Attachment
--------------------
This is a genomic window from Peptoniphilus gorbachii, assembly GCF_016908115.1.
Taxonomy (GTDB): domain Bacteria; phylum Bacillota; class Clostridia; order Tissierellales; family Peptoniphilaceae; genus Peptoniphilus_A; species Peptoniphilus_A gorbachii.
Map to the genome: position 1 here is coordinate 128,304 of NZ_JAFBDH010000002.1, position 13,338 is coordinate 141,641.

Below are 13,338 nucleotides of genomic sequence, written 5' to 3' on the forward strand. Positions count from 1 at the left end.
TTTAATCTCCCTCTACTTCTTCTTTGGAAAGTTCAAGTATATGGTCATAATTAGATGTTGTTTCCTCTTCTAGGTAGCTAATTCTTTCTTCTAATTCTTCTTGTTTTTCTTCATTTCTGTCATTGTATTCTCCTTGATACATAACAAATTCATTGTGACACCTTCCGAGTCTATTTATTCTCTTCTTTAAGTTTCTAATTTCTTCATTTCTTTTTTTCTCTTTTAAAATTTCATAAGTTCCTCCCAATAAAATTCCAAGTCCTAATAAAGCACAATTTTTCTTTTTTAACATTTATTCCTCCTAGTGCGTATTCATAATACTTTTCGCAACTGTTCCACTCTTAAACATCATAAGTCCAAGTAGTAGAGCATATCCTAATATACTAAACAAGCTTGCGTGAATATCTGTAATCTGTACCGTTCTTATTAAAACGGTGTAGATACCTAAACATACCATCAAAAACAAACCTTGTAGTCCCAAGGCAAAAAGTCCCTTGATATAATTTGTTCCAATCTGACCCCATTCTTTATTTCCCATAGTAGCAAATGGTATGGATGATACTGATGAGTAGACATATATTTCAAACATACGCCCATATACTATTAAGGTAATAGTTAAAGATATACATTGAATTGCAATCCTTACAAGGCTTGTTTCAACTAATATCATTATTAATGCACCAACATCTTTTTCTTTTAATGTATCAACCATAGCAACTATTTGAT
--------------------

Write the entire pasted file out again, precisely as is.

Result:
This is a genomic window from Peptoniphilus gorbachii, assembly GCF_016908115.1.
Taxonomy (GTDB): domain Bacteria; phylum Bacillota; class Clostridia; order Tissierellales; family Peptoniphilaceae; genus Peptoniphilus_A; species Peptoniphilus_A gorbachii.
Map to the genome: position 1 here is coordinate 128,304 of NZ_JAFBDH010000002.1, position 13,338 is coordinate 141,641.

Below are 13,338 nucleotides of genomic sequence, written 5' to 3' on the forward strand. Positions count from 1 at the left end.
TTTAATCTCCCTCTACTTCTTCTTTGGAAAGTTCAAGTATATGGTCATAATTAGATGTTGTTTCCTCTTCTAGGTAGCTAATTCTTTCTTCTAATTCTTCTTGTTTTTCTTCATTTCTGTCATTGTATTCTCCTTGATACATAACAAATTCATTGTGACACCTTCCGAGTCTATTTATTCTCTTCTTTAAGTTTCTAATTTCTTCATTTCTTTTTTTCTCTTTTAAAATTTCATAAGTTCCTCCCAATAAAATTCCAAGTCCTAATAAAGCACAATTTTTCTTTTTTAACATTTATTCCTCCTAGTGCGTATTCATAATACTTTTCGCAACTGTTCCACTCTTAAACATCATAAGTCCAAGTAGTAGAGCATATCCTAATATACTAAACAAGCTTGCGTGAATATCTGTAATCTGTACCGTTCTTATTAAAACGGTGTAGATACCTAAACATACCATCAAAAACAAACCTTGTAGTCCCAAGGCAAAAAGTCCCTTGATATAATTTGTTCCAATCTGACCCCATTCTTTATTTCCCATAGTAGCAAATGGTATGGATGATACTGATGAGTAGACATATATTTCAAACATACGCCCATATACTATTAAGGTAATAGTTAAAGATATACATTGAATTGCAATCCTTACAAGGCTTGTTTCAACTAATATCATTATTAATGCACCAACATCTTTTTCTTTTAATGTATCAACCATAGCAACTATTTGAT